Research Papers

Design and Evaluation of a Mechanically Driven Artificial Speech Device

[+] Author and Article Information
Tyler G. Tuttle

Department of Mechanical Engineering,
Michigan State University,
428 South Shaw Ln,
East Lansing, MI 48824
e-mail: tuttlety@msu.edu

Byron D. Erath

Department of Mechanical and
Aeronautical Engineering,
Clarkson University,
8 Clarkson Ave,
Potsdam, NY 13699
e-mail: berath@clarkson.edu

1Corresponding author.

Manuscript received June 6, 2017; final manuscript received September 15, 2017; published online November 9, 2017. Assoc. Editor: Rita M. Patterson.

J. Med. Devices 12(1), 011002 (Nov 09, 2017) (7 pages) Paper No: MED-17-1240; doi: 10.1115/1.4038222 History: Received June 06, 2017; Revised September 15, 2017

This paper presents the design of a mechanically driven artificial speech device to be used by laryngectomees as an affordable alternative to an electrolarynx (EL). Design objectives were based on feedback from potential end users. The device implements a mainspring powered gear train that drives a striker. The striker impacts a suspended drum-like head, producing sound. When pressed against the neck, the head transmits sound into the oral cavity, allowing the user to produce intelligible speech. The dynamics of the vibrating head and sound pressure levels (SPLs) produced at the mouth were measured to compare performance between the device and a common, commercially available EL. The results showed comparable performance and sound output.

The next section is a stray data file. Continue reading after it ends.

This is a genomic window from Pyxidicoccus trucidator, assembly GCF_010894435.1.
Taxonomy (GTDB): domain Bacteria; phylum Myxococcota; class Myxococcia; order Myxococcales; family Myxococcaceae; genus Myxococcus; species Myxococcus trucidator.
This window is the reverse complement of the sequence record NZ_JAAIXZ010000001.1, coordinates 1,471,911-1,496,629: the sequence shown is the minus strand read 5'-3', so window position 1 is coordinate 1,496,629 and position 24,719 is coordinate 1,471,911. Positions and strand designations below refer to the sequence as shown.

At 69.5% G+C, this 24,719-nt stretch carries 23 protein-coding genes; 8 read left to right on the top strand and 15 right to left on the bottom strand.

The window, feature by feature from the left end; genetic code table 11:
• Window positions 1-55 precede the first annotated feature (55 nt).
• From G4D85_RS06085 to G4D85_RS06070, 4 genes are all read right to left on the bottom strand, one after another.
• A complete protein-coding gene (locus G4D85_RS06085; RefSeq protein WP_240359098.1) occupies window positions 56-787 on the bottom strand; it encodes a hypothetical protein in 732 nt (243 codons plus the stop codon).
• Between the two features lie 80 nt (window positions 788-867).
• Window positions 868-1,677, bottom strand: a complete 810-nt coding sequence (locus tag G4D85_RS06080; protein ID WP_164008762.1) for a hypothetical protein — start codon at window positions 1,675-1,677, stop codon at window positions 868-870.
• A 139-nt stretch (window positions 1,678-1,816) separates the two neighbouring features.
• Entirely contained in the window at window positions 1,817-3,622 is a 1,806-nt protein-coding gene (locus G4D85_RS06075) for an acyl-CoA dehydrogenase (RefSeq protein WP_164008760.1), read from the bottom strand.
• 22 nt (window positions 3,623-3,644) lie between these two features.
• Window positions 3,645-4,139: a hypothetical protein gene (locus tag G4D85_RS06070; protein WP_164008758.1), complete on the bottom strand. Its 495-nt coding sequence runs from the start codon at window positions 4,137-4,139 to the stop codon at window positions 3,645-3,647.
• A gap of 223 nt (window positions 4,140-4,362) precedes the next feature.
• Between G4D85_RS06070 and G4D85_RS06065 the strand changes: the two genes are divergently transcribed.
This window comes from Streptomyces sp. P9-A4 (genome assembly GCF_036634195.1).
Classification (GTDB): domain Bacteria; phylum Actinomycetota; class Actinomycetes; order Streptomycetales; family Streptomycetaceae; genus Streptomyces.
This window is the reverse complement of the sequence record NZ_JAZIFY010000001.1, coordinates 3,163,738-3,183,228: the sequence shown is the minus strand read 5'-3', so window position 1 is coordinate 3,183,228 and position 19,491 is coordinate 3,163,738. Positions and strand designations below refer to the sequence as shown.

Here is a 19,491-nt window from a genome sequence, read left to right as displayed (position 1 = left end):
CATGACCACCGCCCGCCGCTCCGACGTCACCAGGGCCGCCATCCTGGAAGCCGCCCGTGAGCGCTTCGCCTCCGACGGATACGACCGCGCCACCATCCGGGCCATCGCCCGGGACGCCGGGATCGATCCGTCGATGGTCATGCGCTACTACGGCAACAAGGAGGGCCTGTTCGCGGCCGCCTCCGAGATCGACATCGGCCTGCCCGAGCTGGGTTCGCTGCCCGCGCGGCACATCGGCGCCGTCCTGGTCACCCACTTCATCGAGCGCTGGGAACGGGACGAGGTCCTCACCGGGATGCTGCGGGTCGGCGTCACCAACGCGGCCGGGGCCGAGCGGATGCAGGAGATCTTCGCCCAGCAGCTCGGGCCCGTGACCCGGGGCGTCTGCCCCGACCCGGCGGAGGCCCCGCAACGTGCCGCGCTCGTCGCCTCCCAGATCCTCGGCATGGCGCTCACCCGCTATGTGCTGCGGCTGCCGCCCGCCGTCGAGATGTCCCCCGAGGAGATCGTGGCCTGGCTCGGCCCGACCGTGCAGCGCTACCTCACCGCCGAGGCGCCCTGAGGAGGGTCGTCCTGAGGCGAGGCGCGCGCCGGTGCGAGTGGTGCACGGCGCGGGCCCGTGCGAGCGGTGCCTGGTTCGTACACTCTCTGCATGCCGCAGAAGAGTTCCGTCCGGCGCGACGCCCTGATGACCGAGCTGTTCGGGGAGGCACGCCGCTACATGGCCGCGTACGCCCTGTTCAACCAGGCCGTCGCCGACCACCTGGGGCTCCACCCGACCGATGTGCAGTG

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Grahic Jump Location
Fig. 1

Exploded assembly view of the ML, with corresponding parts numbered. See Table 2.

Grahic Jump Location
Fig. 2

Exploded assembly view of the mechanical actuator subassembly (part 14* in Fig. 1). See Table 2.

Grahic Jump Location
Fig. 3

Front, side, and isometric view of the main case (part 1), with basic dimensions in mm

Grahic Jump Location
Fig. 4

Time history of the head displacement for the first 0.1 s of runtime for the (a) ML, (b) electrolarynx on the lowest pitch and volume settings, and (c) electrolarynx on user-defined optimum settings

Grahic Jump Location
Fig. 5

PSD of the head displacement for the (a) ML, (b) electrolarynx on the lowest pitch and volume settings, and (c) electrolarynx on the user-defined optimum settings

Grahic Jump Location
Fig. 6

Spectrogram of the ML head displacement for the first 90 s of runtime



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